David Bourget (Western Ontario)
David Chalmers (ANU, NYU)
Rafael De Clercq
Ezio Di Nucci
Jack Alan Reynolds
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Journal of Business Ethics 12 (2):93 - 104 (1993)
The premise of this paper is that planned organizational change, commonly known as organizational development, induces compliance and conformity in organizational members and thereby increases the power of management. These consequences occur because organizational development efforts create uncertainty, interfere with the informal organization, reinforce the position of management, and further entrench management purposes. These consequences occur regardless of the intentions of management and regardless of whether the goals of the organizational development intervention were achieved. Instead of examining these consequences, practitioners and theorists have engaged in self-deception and depoliticized the practice of induced organizational change by creating a field known as Organizational Development.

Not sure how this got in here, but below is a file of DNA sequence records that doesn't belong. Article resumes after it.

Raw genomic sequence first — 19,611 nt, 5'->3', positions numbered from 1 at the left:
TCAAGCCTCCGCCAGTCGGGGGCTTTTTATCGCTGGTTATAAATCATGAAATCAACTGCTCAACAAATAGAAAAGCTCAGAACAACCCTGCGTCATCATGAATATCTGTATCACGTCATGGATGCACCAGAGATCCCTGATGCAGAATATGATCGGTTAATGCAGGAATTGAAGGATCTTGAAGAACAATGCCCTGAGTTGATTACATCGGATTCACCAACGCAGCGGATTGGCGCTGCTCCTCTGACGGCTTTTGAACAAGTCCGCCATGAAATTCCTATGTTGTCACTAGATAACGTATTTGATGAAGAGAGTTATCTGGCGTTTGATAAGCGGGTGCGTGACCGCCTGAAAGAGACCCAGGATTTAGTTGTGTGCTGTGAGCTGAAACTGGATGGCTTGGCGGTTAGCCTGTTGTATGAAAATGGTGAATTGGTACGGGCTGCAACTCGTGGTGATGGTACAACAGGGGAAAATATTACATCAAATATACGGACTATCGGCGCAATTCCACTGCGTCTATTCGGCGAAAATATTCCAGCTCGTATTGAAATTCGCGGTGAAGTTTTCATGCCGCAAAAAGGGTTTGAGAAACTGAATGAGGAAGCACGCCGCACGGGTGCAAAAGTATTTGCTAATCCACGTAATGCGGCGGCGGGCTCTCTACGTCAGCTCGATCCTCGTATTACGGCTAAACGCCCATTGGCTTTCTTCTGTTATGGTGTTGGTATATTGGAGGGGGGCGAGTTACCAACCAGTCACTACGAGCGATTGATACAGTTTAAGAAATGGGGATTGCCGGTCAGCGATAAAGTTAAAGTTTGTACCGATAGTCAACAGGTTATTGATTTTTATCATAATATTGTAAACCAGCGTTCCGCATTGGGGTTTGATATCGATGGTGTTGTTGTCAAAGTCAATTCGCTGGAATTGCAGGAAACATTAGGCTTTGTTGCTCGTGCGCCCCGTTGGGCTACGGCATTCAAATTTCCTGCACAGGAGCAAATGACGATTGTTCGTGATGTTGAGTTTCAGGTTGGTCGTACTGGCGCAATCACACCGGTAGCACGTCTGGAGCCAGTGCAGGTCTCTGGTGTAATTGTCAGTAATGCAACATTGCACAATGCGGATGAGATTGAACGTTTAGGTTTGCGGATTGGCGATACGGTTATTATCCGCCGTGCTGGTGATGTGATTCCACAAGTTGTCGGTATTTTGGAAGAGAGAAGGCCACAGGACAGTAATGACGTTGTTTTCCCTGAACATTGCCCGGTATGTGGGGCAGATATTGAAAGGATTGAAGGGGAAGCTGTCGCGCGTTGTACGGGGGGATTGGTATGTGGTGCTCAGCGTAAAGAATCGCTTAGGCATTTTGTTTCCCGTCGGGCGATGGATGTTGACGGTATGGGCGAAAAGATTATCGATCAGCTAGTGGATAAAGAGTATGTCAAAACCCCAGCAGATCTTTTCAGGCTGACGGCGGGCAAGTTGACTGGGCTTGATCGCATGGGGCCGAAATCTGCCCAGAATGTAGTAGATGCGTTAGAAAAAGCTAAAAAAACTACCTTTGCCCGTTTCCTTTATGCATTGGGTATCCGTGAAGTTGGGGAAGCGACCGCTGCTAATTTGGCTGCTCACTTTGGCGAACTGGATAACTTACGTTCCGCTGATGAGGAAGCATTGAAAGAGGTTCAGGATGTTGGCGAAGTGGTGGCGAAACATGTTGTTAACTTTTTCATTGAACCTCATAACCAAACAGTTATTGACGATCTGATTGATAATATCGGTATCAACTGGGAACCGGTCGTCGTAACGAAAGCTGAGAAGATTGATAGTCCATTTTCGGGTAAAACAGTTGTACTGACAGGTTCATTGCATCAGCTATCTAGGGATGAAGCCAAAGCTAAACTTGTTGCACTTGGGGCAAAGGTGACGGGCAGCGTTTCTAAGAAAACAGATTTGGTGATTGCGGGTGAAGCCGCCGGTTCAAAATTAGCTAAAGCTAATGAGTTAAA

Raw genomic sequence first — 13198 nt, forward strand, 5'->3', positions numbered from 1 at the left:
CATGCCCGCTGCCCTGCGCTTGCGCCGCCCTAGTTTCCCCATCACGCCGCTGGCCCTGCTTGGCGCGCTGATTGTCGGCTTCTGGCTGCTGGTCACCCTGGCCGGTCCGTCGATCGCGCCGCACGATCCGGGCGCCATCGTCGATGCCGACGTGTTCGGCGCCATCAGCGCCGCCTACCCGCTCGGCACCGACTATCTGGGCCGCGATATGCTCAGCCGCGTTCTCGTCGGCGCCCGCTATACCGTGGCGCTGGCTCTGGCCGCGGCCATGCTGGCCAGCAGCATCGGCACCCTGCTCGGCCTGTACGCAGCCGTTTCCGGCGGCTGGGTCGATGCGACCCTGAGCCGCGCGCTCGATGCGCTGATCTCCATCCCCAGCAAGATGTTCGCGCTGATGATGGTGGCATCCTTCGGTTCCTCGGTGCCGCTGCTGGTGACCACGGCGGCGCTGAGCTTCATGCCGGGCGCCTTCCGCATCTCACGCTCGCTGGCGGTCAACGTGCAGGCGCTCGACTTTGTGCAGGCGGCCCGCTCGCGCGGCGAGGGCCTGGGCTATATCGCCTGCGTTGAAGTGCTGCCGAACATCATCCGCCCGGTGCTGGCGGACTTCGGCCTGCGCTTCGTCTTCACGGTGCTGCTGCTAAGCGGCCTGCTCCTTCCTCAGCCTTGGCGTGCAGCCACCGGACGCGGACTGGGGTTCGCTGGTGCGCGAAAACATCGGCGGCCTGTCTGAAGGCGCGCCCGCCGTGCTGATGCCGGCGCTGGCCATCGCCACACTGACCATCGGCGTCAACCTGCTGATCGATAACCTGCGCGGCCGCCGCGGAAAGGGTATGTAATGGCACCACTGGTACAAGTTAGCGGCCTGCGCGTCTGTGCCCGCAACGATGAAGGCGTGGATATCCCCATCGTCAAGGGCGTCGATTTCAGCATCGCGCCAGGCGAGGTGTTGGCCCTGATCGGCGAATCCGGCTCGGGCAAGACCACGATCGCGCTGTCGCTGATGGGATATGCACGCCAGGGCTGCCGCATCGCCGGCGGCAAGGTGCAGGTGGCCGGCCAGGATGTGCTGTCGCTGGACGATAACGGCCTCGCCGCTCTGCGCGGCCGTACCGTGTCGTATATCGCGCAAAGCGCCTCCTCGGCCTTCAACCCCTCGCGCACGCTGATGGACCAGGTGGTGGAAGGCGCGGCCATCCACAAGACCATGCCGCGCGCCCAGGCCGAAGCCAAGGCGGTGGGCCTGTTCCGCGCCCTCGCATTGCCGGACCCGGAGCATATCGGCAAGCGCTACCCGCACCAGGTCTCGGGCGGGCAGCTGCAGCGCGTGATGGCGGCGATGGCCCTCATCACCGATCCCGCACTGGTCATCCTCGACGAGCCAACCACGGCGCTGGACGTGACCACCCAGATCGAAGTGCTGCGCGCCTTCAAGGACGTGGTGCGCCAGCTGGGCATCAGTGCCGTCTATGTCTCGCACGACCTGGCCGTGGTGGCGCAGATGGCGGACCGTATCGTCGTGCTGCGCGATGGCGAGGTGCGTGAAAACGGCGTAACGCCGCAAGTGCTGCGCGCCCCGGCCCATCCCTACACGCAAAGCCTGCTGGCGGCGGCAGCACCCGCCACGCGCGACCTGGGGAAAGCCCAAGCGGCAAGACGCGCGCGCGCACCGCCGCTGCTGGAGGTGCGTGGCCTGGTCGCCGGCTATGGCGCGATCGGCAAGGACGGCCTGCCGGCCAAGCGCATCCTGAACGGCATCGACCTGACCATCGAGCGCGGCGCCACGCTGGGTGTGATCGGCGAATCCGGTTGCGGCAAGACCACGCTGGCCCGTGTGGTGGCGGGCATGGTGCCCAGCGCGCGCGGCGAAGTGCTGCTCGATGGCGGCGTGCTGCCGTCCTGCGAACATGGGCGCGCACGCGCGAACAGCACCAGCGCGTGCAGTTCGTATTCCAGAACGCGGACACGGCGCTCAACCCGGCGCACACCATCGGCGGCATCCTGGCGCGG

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Citations of this work BETA
Julian Barling, Amy Christie & Nick Turner (2008). Pseudo-Transformational Leadership: Towards the Development and Test of a Model. [REVIEW] Journal of Business Ethics 81 (4):851-861.
Patrick Maclagan (2007). Hierarchical Control or Individuals' Moral Autonomy? Addressing a Fundamental Tension in the Management of Business Ethics. Business Ethics 16 (1):48–61.
Patrick Maclagan (2007). Hierarchical Control or Individuals' Moral Autonomy? Addressing a Fundamental Tension in the Management of Business Ethics. Business Ethics: A European Review 16 (1):48-61.
Julian Barling, Amy Christie & Nick Turner (2008). Pseudo-Transformational Leadership: Towards the Development and Test of a Model. Journal of Business Ethics 81 (4):851-861.
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